Tahoe’s Olympic nordic trails restored for celebration | SierraSun.com

Tahoe’s Olympic nordic trails restored for celebration

Pettit Gilwee
Special to the Sun
Submitted photo.

NORTH LAKE TAHOE – Although many are familiar with the 1960 Winter Olympics held at Squaw Valley USA, few know the 1960 Olympic Nordic events took place 15 miles away on Lake Tahoe’s West Shore, which will be one of the sites for the Olympic Heritage Celebration.

After the 1960 Winter Games, the Olympic Nordic Trails were more or less forgotten; Mother Nature took over and the facility faded into oblivion. Until a few years ago, when the vision to restore the trails was conceived.

In 1999, after uncovering a portion of the trails in his Tahoma backyard, environmental engineer, historian, author and 35-year Tahoe-Truckee resident David Antonucci spearheaded the effort to restore the Olympic trails and create a year-round public recreation facility. His efforts, along with the help of others, were successful. Today, a total of 15 kilometers (approximately 25 percent) of the 1960 Olympic Nordic Trails have survived and been restored for hiking and biking.

The 1960 Olympic Nordic Trails are rolling, single lane parallel Nordic paths located on both private and public land, and are considered to be the first cross-country ski area in the United States. The trails were designed by former U.S. Olympian Wendall “Chummy” Broomhall and Dartmouth ski team coach Allison Merrill. Here, the first-ever biathlon competition, a 20-kilometer ski and shoot racecourse looping through the terrain of Tahoma and Homewood was held. The story of the Nordic ski venue and much more about the Winter Olympics is told through Antonucci’s new book, “Snowball’s Chance – The Story of the 1960 Olympic Winter Games, Squaw Valley and Lake Tahoe.”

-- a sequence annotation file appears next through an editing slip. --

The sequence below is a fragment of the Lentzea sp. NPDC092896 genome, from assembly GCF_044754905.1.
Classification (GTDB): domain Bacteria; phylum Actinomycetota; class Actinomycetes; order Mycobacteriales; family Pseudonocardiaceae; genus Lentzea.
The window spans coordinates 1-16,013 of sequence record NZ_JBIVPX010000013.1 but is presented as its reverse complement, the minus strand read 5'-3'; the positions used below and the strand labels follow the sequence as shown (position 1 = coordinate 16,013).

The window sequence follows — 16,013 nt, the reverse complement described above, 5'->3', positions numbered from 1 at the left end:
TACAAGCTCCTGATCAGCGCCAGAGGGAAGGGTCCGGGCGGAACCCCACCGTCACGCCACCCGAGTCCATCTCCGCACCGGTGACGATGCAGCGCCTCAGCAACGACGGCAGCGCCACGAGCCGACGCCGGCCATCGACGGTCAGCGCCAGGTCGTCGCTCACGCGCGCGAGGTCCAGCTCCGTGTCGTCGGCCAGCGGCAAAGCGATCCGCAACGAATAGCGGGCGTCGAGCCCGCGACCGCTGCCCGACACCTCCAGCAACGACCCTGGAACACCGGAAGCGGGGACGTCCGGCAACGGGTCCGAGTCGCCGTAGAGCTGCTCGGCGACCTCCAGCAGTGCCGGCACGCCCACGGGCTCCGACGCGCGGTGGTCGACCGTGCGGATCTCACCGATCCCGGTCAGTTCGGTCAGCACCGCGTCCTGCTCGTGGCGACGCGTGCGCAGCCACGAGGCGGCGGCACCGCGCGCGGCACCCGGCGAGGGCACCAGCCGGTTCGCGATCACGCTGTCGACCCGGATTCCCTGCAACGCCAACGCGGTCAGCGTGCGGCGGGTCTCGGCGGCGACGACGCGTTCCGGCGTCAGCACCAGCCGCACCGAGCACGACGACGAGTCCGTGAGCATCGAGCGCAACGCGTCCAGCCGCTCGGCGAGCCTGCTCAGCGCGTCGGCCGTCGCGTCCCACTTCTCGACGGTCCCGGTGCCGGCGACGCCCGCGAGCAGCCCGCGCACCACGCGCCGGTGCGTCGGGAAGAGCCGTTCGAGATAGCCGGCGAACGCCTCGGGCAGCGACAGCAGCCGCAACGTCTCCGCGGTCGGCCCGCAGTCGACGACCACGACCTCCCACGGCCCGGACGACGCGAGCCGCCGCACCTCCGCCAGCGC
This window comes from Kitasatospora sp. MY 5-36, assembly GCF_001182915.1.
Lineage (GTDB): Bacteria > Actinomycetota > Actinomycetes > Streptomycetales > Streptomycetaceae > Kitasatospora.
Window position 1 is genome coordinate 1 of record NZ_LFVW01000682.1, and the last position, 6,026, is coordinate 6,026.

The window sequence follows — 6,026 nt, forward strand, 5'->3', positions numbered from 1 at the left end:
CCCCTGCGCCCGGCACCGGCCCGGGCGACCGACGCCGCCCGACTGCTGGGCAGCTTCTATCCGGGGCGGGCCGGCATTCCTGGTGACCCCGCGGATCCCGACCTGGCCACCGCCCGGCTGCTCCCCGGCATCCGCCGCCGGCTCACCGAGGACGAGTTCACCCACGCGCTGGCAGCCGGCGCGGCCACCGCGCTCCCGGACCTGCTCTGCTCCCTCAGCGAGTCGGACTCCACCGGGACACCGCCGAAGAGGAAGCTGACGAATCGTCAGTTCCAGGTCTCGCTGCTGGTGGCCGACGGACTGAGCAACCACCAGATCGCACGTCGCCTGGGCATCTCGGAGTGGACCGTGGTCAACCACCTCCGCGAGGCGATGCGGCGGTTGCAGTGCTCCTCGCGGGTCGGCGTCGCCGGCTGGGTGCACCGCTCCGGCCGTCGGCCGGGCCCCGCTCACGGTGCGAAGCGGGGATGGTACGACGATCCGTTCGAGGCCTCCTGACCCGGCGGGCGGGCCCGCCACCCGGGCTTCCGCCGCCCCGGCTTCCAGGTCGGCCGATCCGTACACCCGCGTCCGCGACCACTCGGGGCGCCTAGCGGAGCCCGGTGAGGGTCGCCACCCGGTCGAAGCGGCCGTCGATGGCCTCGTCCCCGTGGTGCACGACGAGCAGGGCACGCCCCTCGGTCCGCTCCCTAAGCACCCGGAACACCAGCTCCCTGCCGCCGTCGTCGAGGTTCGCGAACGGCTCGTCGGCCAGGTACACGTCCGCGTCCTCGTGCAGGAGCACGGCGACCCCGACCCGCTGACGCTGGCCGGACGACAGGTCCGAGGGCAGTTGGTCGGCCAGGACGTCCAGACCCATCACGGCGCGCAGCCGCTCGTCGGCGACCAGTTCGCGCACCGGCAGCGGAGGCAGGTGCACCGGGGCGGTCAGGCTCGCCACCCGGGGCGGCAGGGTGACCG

The trails are accessible to the public from Sugar Pine Point State Park, Quail Creek Meadow and McKinney Rubicon Road.

To help reinvigorate the community’s interest in the trails and to celebrate the area’s 50-year anniversary of hosting the 1960 Winter Olympics, Antonucci teamed up with the producers of the Olympic Heritage Celebration, scheduled for Jan. 8-17, 2010, to showcase the region.

The 1960 Olympic Nordic Trails at Sugar Pine Point State Park are the scene for the Biathlon Re-enactment Jan. 9, Cross Country Expo and Demo Jan. 10, the Scholastic Nordic Race (the first sanctioned race held in this venue since the Olympic Winter Games) Jan. 15 and the Biathlon “Citizens Against the Clock” Jan. 16, along with ongoing interpretive programs.

For more details about the Olympic Heritage Celebration and a complete schedule, click to http://www.SquawValley1960Celebration.com.

For general information visit http://www.GoTahoeNorth.com.

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